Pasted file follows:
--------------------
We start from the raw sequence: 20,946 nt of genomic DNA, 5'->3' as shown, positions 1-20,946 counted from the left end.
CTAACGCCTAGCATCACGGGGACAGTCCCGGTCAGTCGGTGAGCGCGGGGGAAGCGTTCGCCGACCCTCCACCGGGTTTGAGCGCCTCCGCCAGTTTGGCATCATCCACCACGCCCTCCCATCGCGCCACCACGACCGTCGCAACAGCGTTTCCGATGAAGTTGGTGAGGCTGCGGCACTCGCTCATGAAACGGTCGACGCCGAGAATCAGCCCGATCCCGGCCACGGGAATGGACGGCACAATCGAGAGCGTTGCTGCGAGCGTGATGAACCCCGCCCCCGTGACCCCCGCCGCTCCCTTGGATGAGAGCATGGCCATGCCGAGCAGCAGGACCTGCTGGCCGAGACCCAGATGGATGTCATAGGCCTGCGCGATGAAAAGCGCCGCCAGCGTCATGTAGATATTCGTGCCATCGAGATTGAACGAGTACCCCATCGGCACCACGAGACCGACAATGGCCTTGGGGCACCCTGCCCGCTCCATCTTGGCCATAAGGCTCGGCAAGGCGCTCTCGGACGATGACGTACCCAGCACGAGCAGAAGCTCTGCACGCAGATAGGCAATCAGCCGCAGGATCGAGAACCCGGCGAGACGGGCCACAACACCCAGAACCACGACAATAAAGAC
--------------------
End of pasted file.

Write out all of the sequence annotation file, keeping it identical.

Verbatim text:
We start from the raw sequence: 20,946 nt of genomic DNA, 5'->3' as shown, positions 1-20,946 counted from the left end.
CTAACGCCTAGCATCACGGGGACAGTCCCGGTCAGTCGGTGAGCGCGGGGGAAGCGTTCGCCGACCCTCCACCGGGTTTGAGCGCCTCCGCCAGTTTGGCATCATCCACCACGCCCTCCCATCGCGCCACCACGACCGTCGCAACAGCGTTTCCGATGAAGTTGGTGAGGCTGCGGCACTCGCTCATGAAACGGTCGACGCCGAGAATCAGCCCGATCCCGGCCACGGGAATGGACGGCACAATCGAGAGCGTTGCTGCGAGCGTGATGAACCCCGCCCCCGTGACCCCCGCCGCTCCCTTGGATGAGAGCATGGCCATGCCGAGCAGCAGGACCTGCTGGCCGAGACCCAGATGGATGTCATAGGCCTGCGCGATGAAAAGCGCCGCCAGCGTCATGTAGATATTCGTGCCATCGAGATTGAACGAGTACCCCATCGGCACCACGAGACCGACAATGGCCTTGGGGCACCCTGCCCGCTCCATCTTGGCCATAAGGCTCGGCAAGGCGCTCTCGGACGATGACGTACCCAGCACGAGCAGAAGCTCTGCACGCAGATAGGCAATCAGCCGCAGGATCGAGAACCCGGCGAGACGGGCCACAACACCCAGAACCACGACAATAAAGAC